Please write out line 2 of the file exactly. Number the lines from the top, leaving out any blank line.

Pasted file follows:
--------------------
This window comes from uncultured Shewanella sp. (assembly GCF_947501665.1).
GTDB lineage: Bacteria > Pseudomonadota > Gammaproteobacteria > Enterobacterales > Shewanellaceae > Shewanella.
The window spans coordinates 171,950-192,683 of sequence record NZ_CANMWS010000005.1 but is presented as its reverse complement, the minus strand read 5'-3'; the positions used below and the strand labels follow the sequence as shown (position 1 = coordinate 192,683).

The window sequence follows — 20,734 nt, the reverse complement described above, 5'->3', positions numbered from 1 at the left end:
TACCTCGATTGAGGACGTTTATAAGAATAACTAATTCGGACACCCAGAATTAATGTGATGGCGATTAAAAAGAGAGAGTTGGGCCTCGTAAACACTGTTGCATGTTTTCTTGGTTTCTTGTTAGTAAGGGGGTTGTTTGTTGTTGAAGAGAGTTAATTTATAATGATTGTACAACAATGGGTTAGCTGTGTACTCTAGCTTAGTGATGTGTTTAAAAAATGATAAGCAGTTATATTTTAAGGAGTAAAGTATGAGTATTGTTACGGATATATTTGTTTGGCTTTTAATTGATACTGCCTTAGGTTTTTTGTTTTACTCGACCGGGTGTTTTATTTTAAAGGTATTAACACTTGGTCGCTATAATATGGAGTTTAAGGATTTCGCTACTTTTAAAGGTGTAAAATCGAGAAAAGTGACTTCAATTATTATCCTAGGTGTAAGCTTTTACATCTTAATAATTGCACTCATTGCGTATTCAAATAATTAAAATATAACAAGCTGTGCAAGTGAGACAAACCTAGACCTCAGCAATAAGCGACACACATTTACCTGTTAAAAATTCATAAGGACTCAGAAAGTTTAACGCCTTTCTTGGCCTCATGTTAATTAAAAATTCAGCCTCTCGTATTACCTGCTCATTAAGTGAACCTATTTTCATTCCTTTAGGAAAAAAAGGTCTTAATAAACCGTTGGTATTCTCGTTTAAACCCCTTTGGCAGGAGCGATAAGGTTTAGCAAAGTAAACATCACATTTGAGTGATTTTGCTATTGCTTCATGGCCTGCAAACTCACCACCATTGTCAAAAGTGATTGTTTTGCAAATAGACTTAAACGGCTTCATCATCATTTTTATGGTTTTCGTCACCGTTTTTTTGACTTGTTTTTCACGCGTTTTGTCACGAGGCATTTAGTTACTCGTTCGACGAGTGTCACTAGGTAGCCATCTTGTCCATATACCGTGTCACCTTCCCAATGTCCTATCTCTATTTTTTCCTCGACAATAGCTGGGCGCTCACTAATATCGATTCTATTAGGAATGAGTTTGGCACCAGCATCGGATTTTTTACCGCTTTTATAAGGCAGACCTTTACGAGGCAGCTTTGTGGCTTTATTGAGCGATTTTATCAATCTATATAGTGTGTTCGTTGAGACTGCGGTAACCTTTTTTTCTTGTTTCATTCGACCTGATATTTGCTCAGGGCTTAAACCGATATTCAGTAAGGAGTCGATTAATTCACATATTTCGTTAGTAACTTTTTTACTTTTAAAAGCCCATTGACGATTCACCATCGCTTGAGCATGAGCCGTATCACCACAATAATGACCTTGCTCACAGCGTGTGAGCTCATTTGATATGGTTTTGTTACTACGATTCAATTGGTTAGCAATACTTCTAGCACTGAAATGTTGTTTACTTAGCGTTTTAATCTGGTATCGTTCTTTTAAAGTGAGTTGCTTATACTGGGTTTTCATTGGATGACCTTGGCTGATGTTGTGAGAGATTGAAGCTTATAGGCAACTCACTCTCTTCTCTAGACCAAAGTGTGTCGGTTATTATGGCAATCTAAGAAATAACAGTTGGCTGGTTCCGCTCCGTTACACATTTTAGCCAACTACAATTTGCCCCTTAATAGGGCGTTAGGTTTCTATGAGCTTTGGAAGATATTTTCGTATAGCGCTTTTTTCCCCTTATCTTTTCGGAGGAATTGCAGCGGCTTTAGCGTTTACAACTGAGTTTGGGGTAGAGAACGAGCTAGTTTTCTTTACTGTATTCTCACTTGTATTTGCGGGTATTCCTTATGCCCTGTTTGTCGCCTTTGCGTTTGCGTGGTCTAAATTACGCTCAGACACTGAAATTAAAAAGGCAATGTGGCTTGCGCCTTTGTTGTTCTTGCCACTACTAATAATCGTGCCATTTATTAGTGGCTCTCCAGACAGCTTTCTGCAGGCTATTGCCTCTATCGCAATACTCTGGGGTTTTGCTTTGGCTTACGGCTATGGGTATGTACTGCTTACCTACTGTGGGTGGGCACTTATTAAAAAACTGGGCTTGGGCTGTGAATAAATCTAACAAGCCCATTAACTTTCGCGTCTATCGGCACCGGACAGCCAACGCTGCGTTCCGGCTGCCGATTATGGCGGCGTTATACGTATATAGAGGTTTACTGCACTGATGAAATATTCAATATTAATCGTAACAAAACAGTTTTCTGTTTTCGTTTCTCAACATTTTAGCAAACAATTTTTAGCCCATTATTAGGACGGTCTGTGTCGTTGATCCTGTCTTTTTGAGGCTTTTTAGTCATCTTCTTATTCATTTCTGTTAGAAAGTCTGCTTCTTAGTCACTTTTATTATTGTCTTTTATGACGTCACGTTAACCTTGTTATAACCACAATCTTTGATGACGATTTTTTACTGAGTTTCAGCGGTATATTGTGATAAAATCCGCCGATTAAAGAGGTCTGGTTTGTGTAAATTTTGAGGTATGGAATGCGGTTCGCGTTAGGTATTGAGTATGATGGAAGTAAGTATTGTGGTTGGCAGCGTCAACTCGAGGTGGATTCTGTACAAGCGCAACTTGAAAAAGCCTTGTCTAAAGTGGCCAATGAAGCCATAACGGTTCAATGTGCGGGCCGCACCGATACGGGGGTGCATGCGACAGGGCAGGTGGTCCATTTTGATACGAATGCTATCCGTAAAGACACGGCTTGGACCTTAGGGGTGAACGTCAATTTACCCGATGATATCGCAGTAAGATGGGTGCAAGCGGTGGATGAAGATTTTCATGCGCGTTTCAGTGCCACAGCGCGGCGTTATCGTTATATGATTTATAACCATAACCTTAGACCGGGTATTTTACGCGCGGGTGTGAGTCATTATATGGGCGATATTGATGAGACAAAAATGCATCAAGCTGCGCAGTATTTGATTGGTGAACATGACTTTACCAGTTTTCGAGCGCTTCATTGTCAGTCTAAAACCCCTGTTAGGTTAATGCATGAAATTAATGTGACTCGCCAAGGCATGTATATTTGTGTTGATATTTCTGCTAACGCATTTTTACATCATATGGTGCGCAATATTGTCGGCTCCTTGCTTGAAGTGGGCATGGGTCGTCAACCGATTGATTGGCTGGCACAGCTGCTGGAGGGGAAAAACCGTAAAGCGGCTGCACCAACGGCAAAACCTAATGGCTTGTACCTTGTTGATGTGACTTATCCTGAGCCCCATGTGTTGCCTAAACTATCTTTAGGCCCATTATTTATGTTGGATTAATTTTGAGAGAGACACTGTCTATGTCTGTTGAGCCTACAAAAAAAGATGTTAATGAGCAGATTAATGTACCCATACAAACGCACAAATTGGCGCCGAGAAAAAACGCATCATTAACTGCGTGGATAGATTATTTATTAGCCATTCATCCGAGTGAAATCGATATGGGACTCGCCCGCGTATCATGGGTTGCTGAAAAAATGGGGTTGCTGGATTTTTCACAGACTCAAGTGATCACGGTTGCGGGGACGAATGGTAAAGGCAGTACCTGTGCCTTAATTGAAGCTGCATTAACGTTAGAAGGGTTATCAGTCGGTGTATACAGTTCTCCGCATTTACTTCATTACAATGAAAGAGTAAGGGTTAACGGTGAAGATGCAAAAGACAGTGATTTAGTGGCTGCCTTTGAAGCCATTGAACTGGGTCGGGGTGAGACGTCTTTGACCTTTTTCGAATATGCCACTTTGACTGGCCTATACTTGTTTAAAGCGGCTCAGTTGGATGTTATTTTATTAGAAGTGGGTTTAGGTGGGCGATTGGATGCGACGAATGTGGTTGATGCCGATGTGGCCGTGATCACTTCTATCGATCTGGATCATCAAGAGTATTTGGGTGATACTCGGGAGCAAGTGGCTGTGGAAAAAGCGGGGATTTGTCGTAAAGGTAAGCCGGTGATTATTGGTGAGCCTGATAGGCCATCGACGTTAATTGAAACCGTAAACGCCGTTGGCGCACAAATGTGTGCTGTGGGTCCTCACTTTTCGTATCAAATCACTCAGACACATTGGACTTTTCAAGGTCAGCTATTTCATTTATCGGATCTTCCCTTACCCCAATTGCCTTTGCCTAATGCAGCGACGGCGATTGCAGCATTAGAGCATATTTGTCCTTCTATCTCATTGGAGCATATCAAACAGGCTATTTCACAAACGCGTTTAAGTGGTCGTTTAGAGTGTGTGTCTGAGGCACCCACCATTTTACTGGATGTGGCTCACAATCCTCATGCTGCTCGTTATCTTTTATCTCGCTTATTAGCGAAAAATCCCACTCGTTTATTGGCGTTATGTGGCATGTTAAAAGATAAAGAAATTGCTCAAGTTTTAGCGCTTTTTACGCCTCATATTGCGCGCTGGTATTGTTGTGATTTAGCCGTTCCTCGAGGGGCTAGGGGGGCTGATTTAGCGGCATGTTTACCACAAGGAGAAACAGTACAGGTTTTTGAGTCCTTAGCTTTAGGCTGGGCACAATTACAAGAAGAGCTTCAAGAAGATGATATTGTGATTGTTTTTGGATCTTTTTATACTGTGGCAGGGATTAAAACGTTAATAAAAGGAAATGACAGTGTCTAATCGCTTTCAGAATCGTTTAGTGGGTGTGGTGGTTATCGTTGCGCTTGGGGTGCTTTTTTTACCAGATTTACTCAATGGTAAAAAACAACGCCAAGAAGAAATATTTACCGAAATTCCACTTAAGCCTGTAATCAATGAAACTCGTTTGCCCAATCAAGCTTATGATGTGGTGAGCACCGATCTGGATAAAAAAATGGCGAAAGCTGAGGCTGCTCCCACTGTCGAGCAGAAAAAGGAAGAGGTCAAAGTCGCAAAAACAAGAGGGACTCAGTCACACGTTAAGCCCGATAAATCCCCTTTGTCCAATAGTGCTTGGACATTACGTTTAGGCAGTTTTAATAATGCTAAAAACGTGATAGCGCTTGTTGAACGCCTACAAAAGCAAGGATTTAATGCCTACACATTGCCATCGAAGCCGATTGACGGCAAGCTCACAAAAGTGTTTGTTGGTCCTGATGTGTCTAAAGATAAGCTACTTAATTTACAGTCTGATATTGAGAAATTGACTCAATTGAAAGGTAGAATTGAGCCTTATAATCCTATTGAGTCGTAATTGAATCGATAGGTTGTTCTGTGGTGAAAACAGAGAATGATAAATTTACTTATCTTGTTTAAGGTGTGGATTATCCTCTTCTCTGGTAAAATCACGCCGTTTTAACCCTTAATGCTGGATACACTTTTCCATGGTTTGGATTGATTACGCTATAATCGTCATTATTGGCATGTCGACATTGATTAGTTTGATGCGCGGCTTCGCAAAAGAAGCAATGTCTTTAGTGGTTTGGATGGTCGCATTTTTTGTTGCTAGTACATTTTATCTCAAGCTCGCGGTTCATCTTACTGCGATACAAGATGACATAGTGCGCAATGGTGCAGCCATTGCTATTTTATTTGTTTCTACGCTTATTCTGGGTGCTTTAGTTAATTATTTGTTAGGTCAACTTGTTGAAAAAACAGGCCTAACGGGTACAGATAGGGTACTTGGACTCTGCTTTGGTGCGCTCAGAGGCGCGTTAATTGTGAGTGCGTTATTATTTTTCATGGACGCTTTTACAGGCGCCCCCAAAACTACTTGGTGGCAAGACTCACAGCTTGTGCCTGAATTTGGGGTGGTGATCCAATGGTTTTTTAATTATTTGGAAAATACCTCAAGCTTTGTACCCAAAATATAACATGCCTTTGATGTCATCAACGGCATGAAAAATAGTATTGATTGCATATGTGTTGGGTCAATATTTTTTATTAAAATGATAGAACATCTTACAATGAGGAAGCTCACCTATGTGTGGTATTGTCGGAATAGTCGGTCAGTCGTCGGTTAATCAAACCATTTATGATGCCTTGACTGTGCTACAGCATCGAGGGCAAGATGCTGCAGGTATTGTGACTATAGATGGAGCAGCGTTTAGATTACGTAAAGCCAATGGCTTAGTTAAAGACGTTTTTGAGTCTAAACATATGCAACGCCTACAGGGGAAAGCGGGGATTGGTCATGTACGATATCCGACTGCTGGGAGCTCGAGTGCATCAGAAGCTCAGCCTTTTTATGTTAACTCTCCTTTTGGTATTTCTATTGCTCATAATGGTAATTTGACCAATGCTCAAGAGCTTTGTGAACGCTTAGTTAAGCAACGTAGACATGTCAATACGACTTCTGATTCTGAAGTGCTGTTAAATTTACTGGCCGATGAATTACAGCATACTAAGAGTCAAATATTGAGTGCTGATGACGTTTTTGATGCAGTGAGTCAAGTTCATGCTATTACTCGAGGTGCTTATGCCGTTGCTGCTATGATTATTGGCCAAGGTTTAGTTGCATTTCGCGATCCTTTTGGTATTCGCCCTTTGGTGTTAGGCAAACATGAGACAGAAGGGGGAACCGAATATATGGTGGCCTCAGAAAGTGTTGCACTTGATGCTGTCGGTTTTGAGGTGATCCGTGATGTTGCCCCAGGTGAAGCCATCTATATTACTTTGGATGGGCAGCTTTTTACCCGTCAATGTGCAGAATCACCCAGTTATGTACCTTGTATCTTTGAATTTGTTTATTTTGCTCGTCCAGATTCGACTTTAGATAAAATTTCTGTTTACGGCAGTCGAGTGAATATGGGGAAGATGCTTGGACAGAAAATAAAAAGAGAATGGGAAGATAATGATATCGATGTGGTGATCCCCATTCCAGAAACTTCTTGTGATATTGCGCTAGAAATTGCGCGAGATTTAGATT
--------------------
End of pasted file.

GTDB lineage: Bacteria > Pseudomonadota > Gammaproteobacteria > Enterobacterales > Shewanellaceae > Shewanella.